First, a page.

Insights on the college completion agenda, higher education policy, and institutional performance, from James T. Minor of the Southern Education Foundation. Follow him on Twitter.
January 23, 2013 - 10:04pm
When parents, teachers, lawmakers and communities debate over which part of the American education system should receive the most scrutiny or support, adult education, specifically General Educational Development (GED), is rarely in contention. Conceptually adult education programs serve those who depart school without diplomas and are now seeking a credential to access the workforce or postsecondary opportunities.
September 13, 2012 - 9:21pm
Over the past couple of years the censoring of self-expression has been a hot topic on many campuses. Recently the media washed ashore a new wave of controversy concerning Hampton University’s business school policy that restricts MBA students from wearing their hair in locs (or what is more commonly referred to as “Dread-locs”). This comes on the heels of the brouhaha that developed following the implementation of a written dress code policy at Morehouse College.
August 21, 2012 - 10:18am
In recent years the higher education community has focused more on the role institutions’ play in student success. For a long time the blame for failure has been laid squarely at the feet of students. If a student dropped out of college it was assumed that they were unmotivated, under-prepared, or lacked the aptitude required to be a college graduate. The fact that dropouts were admitted meant that they somehow fell through an admissions crack undetected.
July 12, 2012 - 3:41am
For a long time the higher education community has debated the role of trustees, how they should participate in academic governance, and whether trusteeship even matters. There is a good deal of consensus about the latter — yes, trusteeship matters and I argue that it matters more at MSIs.
May 30, 2012 - 9:04am
There has been lots of speculation about the future of HBCUs. While some of this has played out in the media, there is also an on-going conversation within this sector about what needs to happen to ensure a viable and productive future. Both conversations are sensitive in nature complete with nuance and divergent views concerning which directions are best. There are, however, a few clear environmental signs that demand the attention of everyone concerning the future of HBCUs regardless of one’s current position.
February 13, 2012 - 8:27am
The U.S. Department of Education recently announced its plan to develop and release a “College Score Card” intended to assist families compare college costs and net tuitions prices. If you’re wondering whether information on college tuition is already available, the answer is yes. This College Scorecard, however, is partly intended to help families determine “value.” That is, balancing the cost of attendance at particular institutions against measures like graduation rates, loan repayments percentages, and the likelihood of getting a job after graduation.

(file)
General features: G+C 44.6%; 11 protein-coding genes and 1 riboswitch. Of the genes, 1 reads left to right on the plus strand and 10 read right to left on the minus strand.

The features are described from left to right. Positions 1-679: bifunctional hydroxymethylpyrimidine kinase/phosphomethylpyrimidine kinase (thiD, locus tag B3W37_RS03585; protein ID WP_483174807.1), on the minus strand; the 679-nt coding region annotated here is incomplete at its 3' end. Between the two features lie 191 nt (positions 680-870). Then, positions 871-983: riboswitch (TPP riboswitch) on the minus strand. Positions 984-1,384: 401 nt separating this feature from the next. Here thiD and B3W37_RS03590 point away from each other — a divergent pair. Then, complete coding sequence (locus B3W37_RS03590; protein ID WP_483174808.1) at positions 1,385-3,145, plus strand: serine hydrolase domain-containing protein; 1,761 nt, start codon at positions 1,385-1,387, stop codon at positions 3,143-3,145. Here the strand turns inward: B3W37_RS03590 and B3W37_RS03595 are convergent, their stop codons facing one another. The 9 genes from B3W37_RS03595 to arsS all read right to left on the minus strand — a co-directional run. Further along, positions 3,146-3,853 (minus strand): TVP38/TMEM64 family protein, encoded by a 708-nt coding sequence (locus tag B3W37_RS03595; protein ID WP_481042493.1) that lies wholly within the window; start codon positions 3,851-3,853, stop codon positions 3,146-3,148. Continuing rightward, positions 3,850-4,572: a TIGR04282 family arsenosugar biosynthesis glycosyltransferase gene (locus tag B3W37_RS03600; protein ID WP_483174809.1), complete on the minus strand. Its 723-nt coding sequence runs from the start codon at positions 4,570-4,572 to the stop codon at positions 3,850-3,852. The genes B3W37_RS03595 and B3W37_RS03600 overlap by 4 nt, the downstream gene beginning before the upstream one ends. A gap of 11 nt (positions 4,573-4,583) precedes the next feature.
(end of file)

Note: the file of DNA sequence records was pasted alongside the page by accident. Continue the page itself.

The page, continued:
January 22, 2012 - 8:08pm
The University System of Georgia which governs 35 public colleges and universities recently announced its plan to consolidate eight institutions into four in order to better serve students. Many stakeholders were disappointed by the clandestine nature and pace with which these decisions were made and are concerned about the possible consequences, many of which are yet unknown.
January 9, 2012 - 8:58am
Because the nation is rightly fixed on improving degree completion rates, the discussion about America’s higher education agenda is at risk of becoming so pedestrian that terms like access and success lose their meaning. In similar fashion, once everyone and everything became “green” it was less clear to me what was meant by a “green economy,” “green jobs” or “green politics.”
November 15, 2011 - 9:24am
This week I will attend my 14th annual meeting of the Association for the Study of Higher Education (ASHE) in Charlotte, NC. Each year I learn about which research topics are of interest to this community of scholars and try to gain a sense of which issues have the most potential to change the way we conceive problems or the way higher education professionals practice.
November 2, 2011 - 3:00am
If I were feeling a bit more obtuse this morning I might have titled this entry “Tis the Season for Trying to Assess Student Learning in College.” Now more than ever higher education leaders, the legislative community, and the public are obsessed with having better data about what students actually know and are able to do upon graduation.